All languages were spoken before they were written. Ways of recording
words and ideas were invented in only a few places in the world, and
over many millennia were altered to adapt to many diverse languages.
Many languages, like ours, use an alphabet — symbols that indicate
the way words sound. Other writing systems use symbols to show what
words mean as well. The Chinese writing system uses characters that
indicate both sound and meaning.
||Thousands of characters borrowed from Chinese
writing, each with a different meaning
||46 "smooth" style phonetic symbols
used for inflected endings, grammatical particles and other Japanese
||46 "block" style phonetic symbols
used for writing foreign loan words, foreign names, and for emphasis
Kanji: Chinese characters
The Japanese began to use the Chinese writing system about 1,400 years
ago. These Chinese characters, called kanji in Japanese, are
also called pictographs because they indicate meanings as well as sounds.
The way that Japanese use Chinese pictographs to write their own language
is a good example of Japanese ingenuity in adapting elements of other
cultures to enhance their own.
How would you go about writing English with Chinese pictographs? You
could do it easily enough by using each Chinese character to represent
the same meaning as an English word. 日, for example, means "day," or
the "sun." Then you would read it "day" or "sun" instead
of pronouncing as it is in Chinese. Or, you could use 日, which
is pronounced "rur" in Chinese, to represent the English
sound 'r.' Then, of course, you would be pronouncing the pictograph
much as it is in Chinese, but it would have lost its original meaning.
Japanese people use both these techniques. As a result, each Japanese kanji can
be pronounced in several different ways.
Characters also sometimes look like what they mean: 三 san,
or mitsu, means three. But usually they do not, especially when
the meaning is a more complicated concept: 愛 ai means
love. A character can have only one line, or stroke, like 一 ichi,
or hitotsu, which means one, but some have as many as twenty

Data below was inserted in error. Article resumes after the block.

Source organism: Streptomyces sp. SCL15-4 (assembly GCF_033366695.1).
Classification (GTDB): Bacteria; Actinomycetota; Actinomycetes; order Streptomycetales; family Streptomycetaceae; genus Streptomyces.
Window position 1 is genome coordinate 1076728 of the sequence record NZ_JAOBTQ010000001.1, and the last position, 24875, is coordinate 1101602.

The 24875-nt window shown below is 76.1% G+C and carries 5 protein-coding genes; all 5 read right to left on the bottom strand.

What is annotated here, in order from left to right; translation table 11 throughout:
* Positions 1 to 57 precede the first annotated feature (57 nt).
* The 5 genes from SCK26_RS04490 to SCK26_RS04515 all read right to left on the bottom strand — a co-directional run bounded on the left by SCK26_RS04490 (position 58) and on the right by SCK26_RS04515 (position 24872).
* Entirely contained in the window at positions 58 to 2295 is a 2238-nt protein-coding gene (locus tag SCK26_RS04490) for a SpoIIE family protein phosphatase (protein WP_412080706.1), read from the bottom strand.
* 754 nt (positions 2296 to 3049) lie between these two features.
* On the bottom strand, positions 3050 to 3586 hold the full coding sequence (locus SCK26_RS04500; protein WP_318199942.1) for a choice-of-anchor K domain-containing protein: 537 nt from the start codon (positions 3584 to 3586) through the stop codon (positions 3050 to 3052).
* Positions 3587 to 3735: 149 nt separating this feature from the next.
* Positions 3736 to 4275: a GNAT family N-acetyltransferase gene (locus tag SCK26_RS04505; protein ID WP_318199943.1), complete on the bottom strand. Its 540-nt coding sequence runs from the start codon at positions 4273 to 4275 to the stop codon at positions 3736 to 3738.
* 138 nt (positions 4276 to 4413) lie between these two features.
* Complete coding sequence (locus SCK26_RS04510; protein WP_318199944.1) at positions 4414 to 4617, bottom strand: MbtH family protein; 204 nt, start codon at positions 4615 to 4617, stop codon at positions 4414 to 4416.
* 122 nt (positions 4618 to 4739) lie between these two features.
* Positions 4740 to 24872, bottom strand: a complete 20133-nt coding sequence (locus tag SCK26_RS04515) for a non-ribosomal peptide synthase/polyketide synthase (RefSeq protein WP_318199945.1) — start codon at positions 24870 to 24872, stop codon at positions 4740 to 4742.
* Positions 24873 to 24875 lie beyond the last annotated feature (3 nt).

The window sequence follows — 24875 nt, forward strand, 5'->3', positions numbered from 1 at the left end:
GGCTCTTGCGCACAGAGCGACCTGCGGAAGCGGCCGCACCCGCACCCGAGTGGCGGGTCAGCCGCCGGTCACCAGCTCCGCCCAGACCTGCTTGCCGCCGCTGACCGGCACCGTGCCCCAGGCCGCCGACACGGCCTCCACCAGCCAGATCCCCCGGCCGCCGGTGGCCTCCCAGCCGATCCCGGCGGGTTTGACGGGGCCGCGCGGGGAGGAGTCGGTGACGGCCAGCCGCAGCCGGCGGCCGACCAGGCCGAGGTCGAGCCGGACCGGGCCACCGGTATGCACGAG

strokes or more, like 響 hibiki, or kyô,
which means to echo or vibrate.
There are thousands of kanji, or characters, and students must
learn 881 of them in elementary school, and a total of 1,850 by the
time they graduate from high school. So you can understand that it
takes a Japanese student a long time to learn how to write his/her
language. See how many kanji you can learn to recognize in the
When the Japanese started to use Chinese characters for their own
language, they ran into some problems. Chinese words are only one or
two syllables, and they can use a character for each syllable, but
Japanese words frequently have many syllables, especially inflected
words. So the Japanese developed symbols from the kanji, called kana,
to indicate sound without meaning, the way our alphabet does. But the
symbols in these syllabaries indicate the sound of a whole Japanese
syllable instead of each separate part. か
is ka, for example, and つ is tsu. Kana usually have many
fewer strokes than kanji.
There are two standard syllabaries being used today, each one with
forty-six symbols. One is called hiragana, and is used for inflected
endings, grammatical particles, and other Japanese words. For example,
do you remember the sentence "I bought a book yesterday"?
It sounds like this: Kinô watakushi wa hon o kaimashita.
But is it usually written with a combination of kanji and hiragana,
and looks like this:
Japanese can be written horizontally, from left to right, as it is
here. But it is usually written vertically, in columns running from
right to left. Books, therefore, begin at what is the back of English
books. Can you recognize which symbols are kanji and which are kana?
Which kanji have you seen before?
The other syllabary is called katakana. It is squarer-looking
than hiragana. Ka is カ instead of か, and tsu is ツ instead
of つ. Japanese, like English, has many foreign loan words in
its vocabulary, and katakana is used for these, such as テレビ (terebi)
for television, アイスクリーム (aisu
kurîmu) for ice cream, or rômaji for roman letters.
It is also used for foreign names, like ヅヨン (zu-yo-n)
for John or カレン
(ka-re-n) for Karen, and it is used for emphasis, the way we use underlining
or italic type in English.
Mastering the language
As you can imagine, it takes many years to learn how to read and write
Japanese. For English we need to know only twenty-six symbols — the
letters of our alphabet — to have the basic tools of our written
language, although it takes a lot of practice to use these tools well.
Japanese students must learn about two thousand symbols to have their
basic tools, and still it takes practice to use them well. During the
Meiji era (1868-1912), some people wanted to switch to the roman alphabet,
or even to English. In the years after World War II, the written language
was simplified and standardized to make it easier to learn.
However, the difficulties of learning Japanese have their compensations.
Having symbols that indicate both sound and meaning gives the language
flexibility, and can express deep and subtle meanings. The writing
system is also a beautiful one, and when it is written with a brush
and ink it is an art form in itself.
This essay was written by Dr. Amy Vladeck Heinrich, director,
C.V. Starr East Asian Library, Columbia University.
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